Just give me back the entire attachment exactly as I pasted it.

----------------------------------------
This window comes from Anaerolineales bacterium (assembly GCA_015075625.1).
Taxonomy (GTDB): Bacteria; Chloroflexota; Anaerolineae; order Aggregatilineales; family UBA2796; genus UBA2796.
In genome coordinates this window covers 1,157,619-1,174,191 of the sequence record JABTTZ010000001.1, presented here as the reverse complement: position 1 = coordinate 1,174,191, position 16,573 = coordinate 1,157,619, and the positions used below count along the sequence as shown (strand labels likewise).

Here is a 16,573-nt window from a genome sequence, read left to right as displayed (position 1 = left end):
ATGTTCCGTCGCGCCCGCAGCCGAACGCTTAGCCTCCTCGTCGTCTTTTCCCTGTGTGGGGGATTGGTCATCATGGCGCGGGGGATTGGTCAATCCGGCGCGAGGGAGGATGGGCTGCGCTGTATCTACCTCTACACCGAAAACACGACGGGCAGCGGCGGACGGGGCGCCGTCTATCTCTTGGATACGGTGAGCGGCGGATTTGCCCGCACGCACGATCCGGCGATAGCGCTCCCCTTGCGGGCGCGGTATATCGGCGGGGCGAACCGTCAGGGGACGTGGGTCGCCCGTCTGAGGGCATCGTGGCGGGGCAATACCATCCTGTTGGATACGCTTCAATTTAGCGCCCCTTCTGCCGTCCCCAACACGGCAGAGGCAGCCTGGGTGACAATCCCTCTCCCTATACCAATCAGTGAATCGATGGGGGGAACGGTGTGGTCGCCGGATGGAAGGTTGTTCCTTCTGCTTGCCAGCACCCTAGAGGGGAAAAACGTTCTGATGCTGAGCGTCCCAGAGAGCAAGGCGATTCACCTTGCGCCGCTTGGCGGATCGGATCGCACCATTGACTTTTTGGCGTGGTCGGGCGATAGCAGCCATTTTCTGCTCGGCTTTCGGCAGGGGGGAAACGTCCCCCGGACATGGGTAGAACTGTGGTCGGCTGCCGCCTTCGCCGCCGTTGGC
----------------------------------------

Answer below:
This window comes from Anaerolineales bacterium (assembly GCA_015075625.1).
Taxonomy (GTDB): Bacteria; Chloroflexota; Anaerolineae; order Aggregatilineales; family UBA2796; genus UBA2796.
In genome coordinates this window covers 1,157,619-1,174,191 of the sequence record JABTTZ010000001.1, presented here as the reverse complement: position 1 = coordinate 1,174,191, position 16,573 = coordinate 1,157,619, and the positions used below count along the sequence as shown (strand labels likewise).

Here is a 16,573-nt window from a genome sequence, read left to right as displayed (position 1 = left end):
ATGTTCCGTCGCGCCCGCAGCCGAACGCTTAGCCTCCTCGTCGTCTTTTCCCTGTGTGGGGGATTGGTCATCATGGCGCGGGGGATTGGTCAATCCGGCGCGAGGGAGGATGGGCTGCGCTGTATCTACCTCTACACCGAAAACACGACGGGCAGCGGCGGACGGGGCGCCGTCTATCTCTTGGATACGGTGAGCGGCGGATTTGCCCGCACGCACGATCCGGCGATAGCGCTCCCCTTGCGGGCGCGGTATATCGGCGGGGCGAACCGTCAGGGGACGTGGGTCGCCCGTCTGAGGGCATCGTGGCGGGGCAATACCATCCTGTTGGATACGCTTCAATTTAGCGCCCCTTCTGCCGTCCCCAACACGGCAGAGGCAGCCTGGGTGACAATCCCTCTCCCTATACCAATCAGTGAATCGATGGGGGGAACGGTGTGGTCGCCGGATGGAAGGTTGTTCCTTCTGCTTGCCAGCACCCTAGAGGGGAAAAACGTTCTGATGCTGAGCGTCCCAGAGAGCAAGGCGATTCACCTTGCGCCGCTTGGCGGATCGGATCGCACCATTGACTTTTTGGCGTGGTCGGGCGATAGCAGCCATTTTCTGCTCGGCTTTCGGCAGGGGGGAAACGTCCCCCGGACATGGGTAGAACTGTGGTCGGCTGCCGCCTTCGCCGCCGTTGGC